Observing Log of 15 Dec 04
Looks like it will be the second clear night in a row tonight. The 12” was set out on the pier to cool down at 17:00.
18:30 Lou showed up with his scope and began to set up. I joined him after about 15 minutes. Ran a 2 star precision polar alignment using Denab and Capella. Slewing to Aldebaran, the scope was way off. I centered and synched on Aldebaran and the scope was dead on for the rest of the night. Temperature was 23°F but there was no breeze, the moon had set, it was cloudless and seeing and transparency were excellent.
15 Dec 04; 20:11 hrs. Asteroid 336 Lacadiera is a dim 13.1 magnitude minor planet 1.5 AU from Earth and 2.5 AU from the sun. Lacadiera is approximately 72 km in diameter. The go-to was right on after synchronizing the scope on Aldebaran, but I had to switch from the Nagler 31 to a 20mm Plossl (150X) to view this object thru the 12”. Fortunately Lacadiera occupied a vacant piece of the sky so that there were no nearby stars to confuse the ID.
15 Dec 04; 20:24 hrs. 65 Cybele is a 12.3 mag asteroid in a distinctive star pattern – an easy find in the 12” at 98X. Cybele is large – 245 km in diameter. 2.8 AU from Earth. 3.8 AU from the sun.
20:56 hrs. Asteroid 378 Holmia is a dim dim 13.4 magnitude in a distinctive star pattern. I kept increasing magnification and the nearby 12th mag locater stars became quite easy to see when I finally reached 256X thru the 12” using a 12.4 mm Plossl. Using averted vision, high mag, and scope movement I think that I saw Holmia blink in for an instant once or twice during my search. The object that I may have seen was right where the plot shows Holmia should be. But this one is very very iffy. I won’t claim it tonight.
21:05 hrs. I’d viewed Comet C/2004 Q2 Machholz last night thru the scope. Tonight it was masked from our scopes by a tree, but I did a go-to on the 12” just to figure out where it was. And then I moved over 15’ and viewed in the direction the scope was pointing thru my Oberwerk 15 X 70 binocs. Experience has shown that large comets are best viewed thru binoculars. Machholz is very big and bright at mag 5.2. It’s about 35 seconds in diameter. Although no tail was visible thru the scope, there appears to be a wide very short tail extending through 180° and centered on north. Lou took a look thru the binocs and then put his scope on it.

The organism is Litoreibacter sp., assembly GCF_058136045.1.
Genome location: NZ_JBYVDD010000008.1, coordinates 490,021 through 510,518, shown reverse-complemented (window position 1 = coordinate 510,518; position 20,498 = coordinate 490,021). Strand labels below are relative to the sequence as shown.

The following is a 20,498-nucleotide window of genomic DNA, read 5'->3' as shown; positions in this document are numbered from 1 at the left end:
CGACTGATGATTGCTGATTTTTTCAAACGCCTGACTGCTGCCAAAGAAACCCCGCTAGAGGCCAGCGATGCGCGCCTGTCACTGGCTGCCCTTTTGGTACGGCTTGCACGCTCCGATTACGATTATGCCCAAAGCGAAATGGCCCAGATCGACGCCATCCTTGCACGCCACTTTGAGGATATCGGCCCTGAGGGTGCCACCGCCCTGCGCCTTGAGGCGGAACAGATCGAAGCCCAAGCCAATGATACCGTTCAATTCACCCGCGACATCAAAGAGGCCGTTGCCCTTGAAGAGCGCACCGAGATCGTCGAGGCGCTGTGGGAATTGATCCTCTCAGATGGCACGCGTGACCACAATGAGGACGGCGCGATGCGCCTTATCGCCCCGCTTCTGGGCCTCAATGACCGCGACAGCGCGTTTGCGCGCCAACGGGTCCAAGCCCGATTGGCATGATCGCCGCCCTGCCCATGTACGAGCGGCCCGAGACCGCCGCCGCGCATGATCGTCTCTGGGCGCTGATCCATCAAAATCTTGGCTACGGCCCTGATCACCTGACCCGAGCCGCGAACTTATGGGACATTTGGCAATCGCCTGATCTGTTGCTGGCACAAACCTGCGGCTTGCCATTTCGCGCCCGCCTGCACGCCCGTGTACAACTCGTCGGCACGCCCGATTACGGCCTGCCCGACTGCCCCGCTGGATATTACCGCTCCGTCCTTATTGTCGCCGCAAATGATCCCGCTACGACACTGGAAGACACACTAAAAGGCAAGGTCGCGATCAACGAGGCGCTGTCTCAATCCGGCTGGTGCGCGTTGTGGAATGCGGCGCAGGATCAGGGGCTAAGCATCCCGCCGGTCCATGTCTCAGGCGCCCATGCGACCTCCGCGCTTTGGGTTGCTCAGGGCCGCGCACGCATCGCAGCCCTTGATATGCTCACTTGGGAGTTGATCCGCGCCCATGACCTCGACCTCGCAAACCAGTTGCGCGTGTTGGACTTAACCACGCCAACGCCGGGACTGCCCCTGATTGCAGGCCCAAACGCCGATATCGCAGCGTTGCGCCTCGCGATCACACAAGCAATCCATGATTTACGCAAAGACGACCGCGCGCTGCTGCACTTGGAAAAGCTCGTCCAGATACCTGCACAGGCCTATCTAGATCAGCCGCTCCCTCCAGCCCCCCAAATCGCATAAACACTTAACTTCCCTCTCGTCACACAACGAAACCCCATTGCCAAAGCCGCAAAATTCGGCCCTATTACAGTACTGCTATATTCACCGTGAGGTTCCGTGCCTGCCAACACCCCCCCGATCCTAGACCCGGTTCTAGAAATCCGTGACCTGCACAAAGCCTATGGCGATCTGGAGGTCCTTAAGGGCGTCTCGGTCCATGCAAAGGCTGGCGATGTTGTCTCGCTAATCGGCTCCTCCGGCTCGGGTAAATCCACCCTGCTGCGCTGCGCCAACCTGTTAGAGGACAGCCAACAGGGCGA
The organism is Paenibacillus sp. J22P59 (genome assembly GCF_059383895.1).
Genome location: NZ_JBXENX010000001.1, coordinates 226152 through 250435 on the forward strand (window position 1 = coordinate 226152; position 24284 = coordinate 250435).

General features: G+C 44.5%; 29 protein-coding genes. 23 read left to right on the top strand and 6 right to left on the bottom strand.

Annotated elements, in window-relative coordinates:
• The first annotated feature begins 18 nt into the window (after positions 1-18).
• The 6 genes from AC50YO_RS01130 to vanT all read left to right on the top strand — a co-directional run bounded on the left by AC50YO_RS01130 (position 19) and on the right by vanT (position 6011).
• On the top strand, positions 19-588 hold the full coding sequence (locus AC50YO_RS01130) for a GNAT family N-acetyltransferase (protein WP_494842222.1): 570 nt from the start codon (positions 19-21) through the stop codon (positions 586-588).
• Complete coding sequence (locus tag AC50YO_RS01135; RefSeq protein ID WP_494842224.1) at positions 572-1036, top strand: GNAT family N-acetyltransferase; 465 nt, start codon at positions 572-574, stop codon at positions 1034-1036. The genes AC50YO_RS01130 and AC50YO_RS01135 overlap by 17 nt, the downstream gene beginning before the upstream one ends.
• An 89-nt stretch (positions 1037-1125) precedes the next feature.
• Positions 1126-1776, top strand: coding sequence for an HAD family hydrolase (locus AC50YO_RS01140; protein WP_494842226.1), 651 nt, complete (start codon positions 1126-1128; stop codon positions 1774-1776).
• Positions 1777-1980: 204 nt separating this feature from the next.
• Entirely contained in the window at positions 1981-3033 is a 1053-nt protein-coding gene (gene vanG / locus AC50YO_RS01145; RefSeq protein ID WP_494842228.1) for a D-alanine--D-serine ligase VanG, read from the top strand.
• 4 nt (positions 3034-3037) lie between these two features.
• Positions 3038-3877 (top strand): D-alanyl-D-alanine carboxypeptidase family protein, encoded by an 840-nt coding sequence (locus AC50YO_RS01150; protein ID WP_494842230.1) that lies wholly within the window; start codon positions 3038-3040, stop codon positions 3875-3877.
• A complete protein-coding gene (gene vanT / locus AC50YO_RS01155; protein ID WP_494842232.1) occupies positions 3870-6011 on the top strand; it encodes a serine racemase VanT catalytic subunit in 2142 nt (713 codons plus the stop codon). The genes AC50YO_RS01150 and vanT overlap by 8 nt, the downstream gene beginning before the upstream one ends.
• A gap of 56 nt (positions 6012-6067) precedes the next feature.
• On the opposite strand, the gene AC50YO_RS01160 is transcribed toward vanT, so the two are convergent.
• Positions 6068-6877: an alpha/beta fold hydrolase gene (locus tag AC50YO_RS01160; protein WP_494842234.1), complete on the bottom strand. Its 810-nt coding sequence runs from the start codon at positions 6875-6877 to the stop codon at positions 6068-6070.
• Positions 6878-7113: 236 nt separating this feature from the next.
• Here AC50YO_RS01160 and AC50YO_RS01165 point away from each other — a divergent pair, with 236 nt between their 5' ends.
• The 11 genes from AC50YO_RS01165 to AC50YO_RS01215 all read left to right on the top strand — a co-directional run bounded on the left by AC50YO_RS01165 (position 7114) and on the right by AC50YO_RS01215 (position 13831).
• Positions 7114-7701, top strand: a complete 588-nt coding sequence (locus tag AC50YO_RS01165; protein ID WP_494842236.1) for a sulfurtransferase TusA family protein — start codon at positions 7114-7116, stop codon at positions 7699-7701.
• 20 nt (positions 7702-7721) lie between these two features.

21:10 hrs. Showed Lou M42 (the Orion Nebula) thru the Oberwerks. There’s a lot of contrast when seen in the binoculars. Then I dropped the Orion Ultrablock narrow band filter onto the Nagler 31mm in the 12” and blew Lou’s socks off viewing the Orion Nebula thru a full 1° fov.
21:48 After about ½ hour of observing I was unable to nail down asteroid 517 Edith. Edith is a reasonable 12.7 magnitude, but it’s not exactly where it’s supposed to be, and replotting it for the current minute with Guide 8 doesn’t solve the problem. It’s one of 2 “stars” that are close together, and one of them is Edith, but I can’t tell which is which.
15 Dec 04; 22:09 hrs. Asteroid 192 Nausikaa is a brilliant 9.8 magnitude in a field with 6th mag & 7th mag finder stars. It was a relatively easy find star hopping in from the east. Viewed at 98X thru the 12”. 107 km diameter, Nausikaa is 1.2 AU from Earth and 2.1 AU from the sun.
15 Dec 04; 22:15 hrs 50 Virginia is a bright 11.7 mag asteroid 93 km in diameter, 1.2 AU from Earth and 2.2 AU from the sun. Virginia must be a real speed demon as it’s out of position by several minutes, and the chart isn’t more than an hour old. I subsequently confirmed its movement by replotting it for 22:15 hrs. Viewed thru the 12” at 98X
22:15 hrs. Lou is starting to pack up, and since I was out late last night I turned on the yard lights and started packing away myself.
Comments, conclusions & lessons learned:
It was cold. We ducked into the house half a dozen times to warm up.
2 nights in a row of observing after a month of cruddy weather. Yeah Hooray! And it’s always twice as much fun when you have company to observe with. Thanks for dropping by Lou.